Finding a Co-Founder for Your RIA Firm

Your career goal might be to found your own financial advisory firm.  

The technical aspects of starting a business can be a challenge — from picking a name to covering the startup costs to finding clients to developing an effective marketing strategy — but sometimes the most difficult part can be finding the right support.  

Someone who’s in the trenches with you. Someone to celebrate the highs and commiserate the lows with. Someone who’s just as invested in the business and determined to succeed.  

In other words, a co-founder.

Katie Burke and I (Bridget Grimes) run our own financial advisory firms, WealthChoice and Method Financial Planning, but we are co-founders of Equita Financial Network. Katie and I work so well together as co-founders because of our shared vision, passion for our work, and work styles.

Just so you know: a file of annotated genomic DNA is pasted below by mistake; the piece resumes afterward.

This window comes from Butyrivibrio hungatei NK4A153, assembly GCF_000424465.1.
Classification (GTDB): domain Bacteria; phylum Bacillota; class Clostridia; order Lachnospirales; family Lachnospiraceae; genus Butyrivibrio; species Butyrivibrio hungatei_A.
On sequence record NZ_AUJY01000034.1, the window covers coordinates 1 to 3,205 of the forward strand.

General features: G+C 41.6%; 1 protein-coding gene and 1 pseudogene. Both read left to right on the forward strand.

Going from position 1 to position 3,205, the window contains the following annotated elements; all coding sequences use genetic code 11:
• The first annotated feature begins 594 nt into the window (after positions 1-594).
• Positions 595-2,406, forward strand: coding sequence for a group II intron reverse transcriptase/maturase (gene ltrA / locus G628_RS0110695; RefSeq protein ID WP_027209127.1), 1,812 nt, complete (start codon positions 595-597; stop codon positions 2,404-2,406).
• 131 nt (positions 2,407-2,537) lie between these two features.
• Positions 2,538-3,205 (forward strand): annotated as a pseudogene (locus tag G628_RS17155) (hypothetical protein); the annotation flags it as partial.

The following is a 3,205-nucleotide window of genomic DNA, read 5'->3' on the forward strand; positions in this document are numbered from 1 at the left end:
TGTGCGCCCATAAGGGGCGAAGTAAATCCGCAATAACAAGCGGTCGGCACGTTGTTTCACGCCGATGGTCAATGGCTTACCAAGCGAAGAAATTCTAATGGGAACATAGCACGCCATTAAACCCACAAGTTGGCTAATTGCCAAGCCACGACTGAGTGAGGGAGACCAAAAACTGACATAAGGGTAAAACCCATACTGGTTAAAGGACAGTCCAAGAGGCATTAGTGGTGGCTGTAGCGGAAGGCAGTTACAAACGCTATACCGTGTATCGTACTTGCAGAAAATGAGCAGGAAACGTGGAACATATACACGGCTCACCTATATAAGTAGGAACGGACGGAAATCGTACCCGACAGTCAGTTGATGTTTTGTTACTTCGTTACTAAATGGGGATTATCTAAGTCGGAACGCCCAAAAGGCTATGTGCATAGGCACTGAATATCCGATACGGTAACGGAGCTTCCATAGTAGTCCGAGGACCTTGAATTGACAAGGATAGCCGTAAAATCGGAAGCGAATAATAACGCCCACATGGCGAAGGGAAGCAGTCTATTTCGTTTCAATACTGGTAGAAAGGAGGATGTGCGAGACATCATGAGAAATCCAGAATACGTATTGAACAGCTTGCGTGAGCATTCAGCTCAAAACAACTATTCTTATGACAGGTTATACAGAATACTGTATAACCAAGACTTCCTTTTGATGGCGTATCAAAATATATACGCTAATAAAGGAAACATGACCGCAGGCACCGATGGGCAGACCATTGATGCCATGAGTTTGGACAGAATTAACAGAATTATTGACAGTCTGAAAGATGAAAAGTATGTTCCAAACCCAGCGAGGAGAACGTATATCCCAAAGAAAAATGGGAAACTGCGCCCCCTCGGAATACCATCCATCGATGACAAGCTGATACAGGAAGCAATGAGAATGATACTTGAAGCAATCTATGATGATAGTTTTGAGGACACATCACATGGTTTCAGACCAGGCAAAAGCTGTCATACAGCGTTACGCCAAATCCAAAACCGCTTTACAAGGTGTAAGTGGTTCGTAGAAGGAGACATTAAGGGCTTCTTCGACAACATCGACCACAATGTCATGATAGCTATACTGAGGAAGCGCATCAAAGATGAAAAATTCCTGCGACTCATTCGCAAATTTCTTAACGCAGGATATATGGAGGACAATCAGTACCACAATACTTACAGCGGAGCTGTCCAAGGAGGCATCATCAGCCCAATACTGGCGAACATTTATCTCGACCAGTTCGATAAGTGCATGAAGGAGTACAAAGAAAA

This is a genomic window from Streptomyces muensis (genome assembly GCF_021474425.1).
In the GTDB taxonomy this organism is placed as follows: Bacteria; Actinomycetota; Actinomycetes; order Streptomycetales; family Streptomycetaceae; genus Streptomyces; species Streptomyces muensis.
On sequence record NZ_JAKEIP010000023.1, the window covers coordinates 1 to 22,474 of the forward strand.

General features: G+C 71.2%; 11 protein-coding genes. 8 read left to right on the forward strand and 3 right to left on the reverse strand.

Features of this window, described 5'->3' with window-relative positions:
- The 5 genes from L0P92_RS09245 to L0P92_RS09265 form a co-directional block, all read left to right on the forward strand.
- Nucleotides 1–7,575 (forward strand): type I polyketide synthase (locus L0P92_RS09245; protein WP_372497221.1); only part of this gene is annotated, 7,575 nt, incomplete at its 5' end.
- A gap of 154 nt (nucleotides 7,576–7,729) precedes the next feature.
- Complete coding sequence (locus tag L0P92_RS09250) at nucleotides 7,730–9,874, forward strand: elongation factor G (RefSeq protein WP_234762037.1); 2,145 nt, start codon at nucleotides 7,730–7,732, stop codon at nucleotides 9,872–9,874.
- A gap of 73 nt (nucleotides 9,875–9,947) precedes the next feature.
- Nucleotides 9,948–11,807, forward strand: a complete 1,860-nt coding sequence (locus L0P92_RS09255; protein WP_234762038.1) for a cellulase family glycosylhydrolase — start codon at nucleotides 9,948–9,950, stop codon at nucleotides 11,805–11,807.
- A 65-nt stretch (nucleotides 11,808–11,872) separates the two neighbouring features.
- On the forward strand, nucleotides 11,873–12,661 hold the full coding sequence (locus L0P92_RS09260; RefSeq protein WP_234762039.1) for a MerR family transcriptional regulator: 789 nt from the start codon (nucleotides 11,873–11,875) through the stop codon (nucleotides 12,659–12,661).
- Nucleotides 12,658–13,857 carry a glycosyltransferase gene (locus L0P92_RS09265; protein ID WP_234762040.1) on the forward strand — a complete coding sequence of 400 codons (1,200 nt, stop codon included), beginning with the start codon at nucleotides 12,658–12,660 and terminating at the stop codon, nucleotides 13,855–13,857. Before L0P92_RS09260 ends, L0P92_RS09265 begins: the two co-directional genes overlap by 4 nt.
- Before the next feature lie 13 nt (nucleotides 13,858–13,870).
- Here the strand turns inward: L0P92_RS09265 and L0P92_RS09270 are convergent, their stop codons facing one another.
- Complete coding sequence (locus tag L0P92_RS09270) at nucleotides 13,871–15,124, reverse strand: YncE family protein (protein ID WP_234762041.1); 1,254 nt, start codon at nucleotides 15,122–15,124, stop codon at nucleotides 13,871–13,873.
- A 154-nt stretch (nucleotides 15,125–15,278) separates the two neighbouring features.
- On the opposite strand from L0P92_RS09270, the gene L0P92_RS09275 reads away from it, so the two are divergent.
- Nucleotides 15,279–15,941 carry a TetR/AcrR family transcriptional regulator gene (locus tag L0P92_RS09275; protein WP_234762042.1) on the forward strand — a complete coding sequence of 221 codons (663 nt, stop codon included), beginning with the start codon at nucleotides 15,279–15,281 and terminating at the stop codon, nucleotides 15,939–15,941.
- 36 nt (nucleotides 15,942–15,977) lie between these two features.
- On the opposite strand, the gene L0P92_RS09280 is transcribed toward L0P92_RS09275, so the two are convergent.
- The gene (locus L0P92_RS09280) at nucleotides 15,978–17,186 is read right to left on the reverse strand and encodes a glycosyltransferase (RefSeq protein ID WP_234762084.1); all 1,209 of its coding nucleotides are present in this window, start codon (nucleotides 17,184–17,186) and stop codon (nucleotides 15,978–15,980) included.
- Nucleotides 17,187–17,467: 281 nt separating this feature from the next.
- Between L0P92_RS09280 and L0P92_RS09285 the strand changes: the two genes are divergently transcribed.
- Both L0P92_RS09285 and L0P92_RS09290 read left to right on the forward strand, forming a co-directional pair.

So what should you keep in mind when you’re looking for a co-founder?

What to Look for in a Co-Founder

Harvard Business Review has a great list of qualities you should be mindful of:  

  1. A complementary temperament. Find someone who will fill in the gaps around your personality strengths so there’s a balance.
  2. Different operational skills. Are you better at business development? Is project management an area of weakness for you? Find a co-founder who has different strengths.
  3. Similar work habits. Katie is on the East Coast and I’m on the West Coast, but we still work well together because we have the same expectations on work-life balance.
  4. Self-sufficiency. It’s important to be reliable and self-sufficient as a co-founder.
  5. A history of working together. Katie and I knew each other in business before starting Equita. As Harvard Business Review says, “a long-term relationship can help you leapfrog the learning curve of the close collaboration, which can sometimes take years to develop.”
  6. Emotional buoyancy. There will hard times as a co-founder — whether it’s in your personal life or in your business. It’s important to have a co-founder who can be a buoy for you during trying times. 
  7. Total honesty. Even though it will be tough to hear at times, you need a co-founder who will be completely honest with you.
  8. Comfort in her own skin. When you both are confident and know yourselves well, this will reduce arguments about roles and responsibilities.